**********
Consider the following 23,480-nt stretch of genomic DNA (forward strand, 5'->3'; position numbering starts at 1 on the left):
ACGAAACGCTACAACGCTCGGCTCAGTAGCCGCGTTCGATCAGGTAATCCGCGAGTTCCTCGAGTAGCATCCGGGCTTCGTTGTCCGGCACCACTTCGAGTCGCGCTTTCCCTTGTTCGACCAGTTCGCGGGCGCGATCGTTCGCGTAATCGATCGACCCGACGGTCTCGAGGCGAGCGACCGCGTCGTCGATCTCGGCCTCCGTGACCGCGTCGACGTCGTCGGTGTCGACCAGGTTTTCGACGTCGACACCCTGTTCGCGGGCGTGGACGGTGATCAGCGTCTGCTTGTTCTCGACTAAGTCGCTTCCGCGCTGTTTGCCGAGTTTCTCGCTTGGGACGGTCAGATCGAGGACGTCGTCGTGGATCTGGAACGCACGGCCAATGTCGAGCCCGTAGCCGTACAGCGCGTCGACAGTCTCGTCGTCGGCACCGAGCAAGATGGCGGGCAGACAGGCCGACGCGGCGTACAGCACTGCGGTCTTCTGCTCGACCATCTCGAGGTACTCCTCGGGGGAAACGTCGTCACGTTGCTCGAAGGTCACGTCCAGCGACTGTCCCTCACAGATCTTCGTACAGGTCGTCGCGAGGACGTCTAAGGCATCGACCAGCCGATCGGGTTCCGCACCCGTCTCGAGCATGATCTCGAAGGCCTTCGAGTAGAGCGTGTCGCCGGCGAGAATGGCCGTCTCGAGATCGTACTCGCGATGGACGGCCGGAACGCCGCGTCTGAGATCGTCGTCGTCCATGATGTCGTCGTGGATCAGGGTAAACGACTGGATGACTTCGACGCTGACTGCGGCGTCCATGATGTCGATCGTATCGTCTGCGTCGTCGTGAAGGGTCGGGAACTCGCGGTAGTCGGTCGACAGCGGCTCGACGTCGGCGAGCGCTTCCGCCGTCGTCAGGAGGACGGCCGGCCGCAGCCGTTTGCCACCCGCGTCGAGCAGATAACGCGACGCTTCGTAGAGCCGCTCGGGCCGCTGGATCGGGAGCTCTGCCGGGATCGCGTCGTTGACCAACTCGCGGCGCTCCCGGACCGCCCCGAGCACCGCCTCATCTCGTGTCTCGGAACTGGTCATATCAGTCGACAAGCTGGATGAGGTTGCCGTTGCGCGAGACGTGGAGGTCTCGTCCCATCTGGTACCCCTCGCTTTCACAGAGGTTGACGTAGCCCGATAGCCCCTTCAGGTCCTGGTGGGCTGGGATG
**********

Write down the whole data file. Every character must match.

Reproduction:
Consider the following 23,480-nt stretch of genomic DNA (forward strand, 5'->3'; position numbering starts at 1 on the left):
ACGAAACGCTACAACGCTCGGCTCAGTAGCCGCGTTCGATCAGGTAATCCGCGAGTTCCTCGAGTAGCATCCGGGCTTCGTTGTCCGGCACCACTTCGAGTCGCGCTTTCCCTTGTTCGACCAGTTCGCGGGCGCGATCGTTCGCGTAATCGATCGACCCGACGGTCTCGAGGCGAGCGACCGCGTCGTCGATCTCGGCCTCCGTGACCGCGTCGACGTCGTCGGTGTCGACCAGGTTTTCGACGTCGACACCCTGTTCGCGGGCGTGGACGGTGATCAGCGTCTGCTTGTTCTCGACTAAGTCGCTTCCGCGCTGTTTGCCGAGTTTCTCGCTTGGGACGGTCAGATCGAGGACGTCGTCGTGGATCTGGAACGCACGGCCAATGTCGAGCCCGTAGCCGTACAGCGCGTCGACAGTCTCGTCGTCGGCACCGAGCAAGATGGCGGGCAGACAGGCCGACGCGGCGTACAGCACTGCGGTCTTCTGCTCGACCATCTCGAGGTACTCCTCGGGGGAAACGTCGTCACGTTGCTCGAAGGTCACGTCCAGCGACTGTCCCTCACAGATCTTCGTACAGGTCGTCGCGAGGACGTCTAAGGCATCGACCAGCCGATCGGGTTCCGCACCCGTCTCGAGCATGATCTCGAAGGCCTTCGAGTAGAGCGTGTCGCCGGCGAGAATGGCCGTCTCGAGATCGTACTCGCGATGGACGGCCGGAACGCCGCGTCTGAGATCGTCGTCGTCCATGATGTCGTCGTGGATCAGGGTAAACGACTGGATGACTTCGACGCTGACTGCGGCGTCCATGATGTCGATCGTATCGTCTGCGTCGTCGTGAAGGGTCGGGAACTCGCGGTAGTCGGTCGACAGCGGCTCGACGTCGGCGAGCGCTTCCGCCGTCGTCAGGAGGACGGCCGGCCGCAGCCGTTTGCCACCCGCGTCGAGCAGATAACGCGACGCTTCGTAGAGCCGCTCGGGCCGCTGGATCGGGAGCTCTGCCGGGATCGCGTCGTTGACCAACTCGCGGCGCTCCCGGACCGCCCCGAGCACCGCCTCATCTCGTGTCTCGGAACTGGTCATATCAGTCGACAAGCTGGATGAGGTTGCCGTTGCGCGAGACGTGGAGGTCTCGTCCCATCTGGTACCCCTCGCTTTCACAGAGGTTGACGTAGCCCGATAGCCCCTTCAGGTCCTGGTGGGCTGGGATG